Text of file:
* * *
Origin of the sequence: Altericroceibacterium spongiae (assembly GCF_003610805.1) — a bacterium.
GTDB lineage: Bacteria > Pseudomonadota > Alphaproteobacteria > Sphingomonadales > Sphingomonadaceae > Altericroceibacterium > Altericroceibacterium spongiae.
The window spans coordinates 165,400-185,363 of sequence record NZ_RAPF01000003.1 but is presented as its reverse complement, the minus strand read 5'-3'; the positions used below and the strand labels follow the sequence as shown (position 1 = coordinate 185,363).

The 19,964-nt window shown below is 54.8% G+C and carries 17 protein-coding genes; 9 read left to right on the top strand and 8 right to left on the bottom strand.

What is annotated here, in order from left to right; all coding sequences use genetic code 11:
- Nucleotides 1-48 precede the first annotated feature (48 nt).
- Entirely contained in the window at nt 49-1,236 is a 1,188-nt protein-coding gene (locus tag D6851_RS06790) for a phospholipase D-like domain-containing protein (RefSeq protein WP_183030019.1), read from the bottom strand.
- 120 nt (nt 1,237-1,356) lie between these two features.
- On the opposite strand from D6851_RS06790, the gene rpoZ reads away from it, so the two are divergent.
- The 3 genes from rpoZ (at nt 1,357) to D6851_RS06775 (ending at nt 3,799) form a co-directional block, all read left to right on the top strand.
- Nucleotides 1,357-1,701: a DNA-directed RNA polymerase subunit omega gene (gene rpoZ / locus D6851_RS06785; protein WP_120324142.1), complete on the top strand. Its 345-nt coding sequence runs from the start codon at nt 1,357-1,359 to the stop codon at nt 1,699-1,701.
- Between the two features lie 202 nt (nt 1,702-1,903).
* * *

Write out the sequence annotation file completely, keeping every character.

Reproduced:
Origin of the sequence: Altericroceibacterium spongiae (assembly GCF_003610805.1) — a bacterium.
GTDB lineage: Bacteria > Pseudomonadota > Alphaproteobacteria > Sphingomonadales > Sphingomonadaceae > Altericroceibacterium > Altericroceibacterium spongiae.
The window spans coordinates 165,400-185,363 of sequence record NZ_RAPF01000003.1 but is presented as its reverse complement, the minus strand read 5'-3'; the positions used below and the strand labels follow the sequence as shown (position 1 = coordinate 185,363).

The 19,964-nt window shown below is 54.8% G+C and carries 17 protein-coding genes; 9 read left to right on the top strand and 8 right to left on the bottom strand.

What is annotated here, in order from left to right; all coding sequences use genetic code 11:
- Nucleotides 1-48 precede the first annotated feature (48 nt).
- Entirely contained in the window at nt 49-1,236 is a 1,188-nt protein-coding gene (locus tag D6851_RS06790) for a phospholipase D-like domain-containing protein (RefSeq protein WP_183030019.1), read from the bottom strand.
- 120 nt (nt 1,237-1,356) lie between these two features.
- On the opposite strand from D6851_RS06790, the gene rpoZ reads away from it, so the two are divergent.
- The 3 genes from rpoZ (at nt 1,357) to D6851_RS06775 (ending at nt 3,799) form a co-directional block, all read left to right on the top strand.
- Nucleotides 1,357-1,701: a DNA-directed RNA polymerase subunit omega gene (gene rpoZ / locus D6851_RS06785; protein WP_120324142.1), complete on the top strand. Its 345-nt coding sequence runs from the start codon at nt 1,357-1,359 to the stop codon at nt 1,699-1,701.
- Between the two features lie 202 nt (nt 1,702-1,903).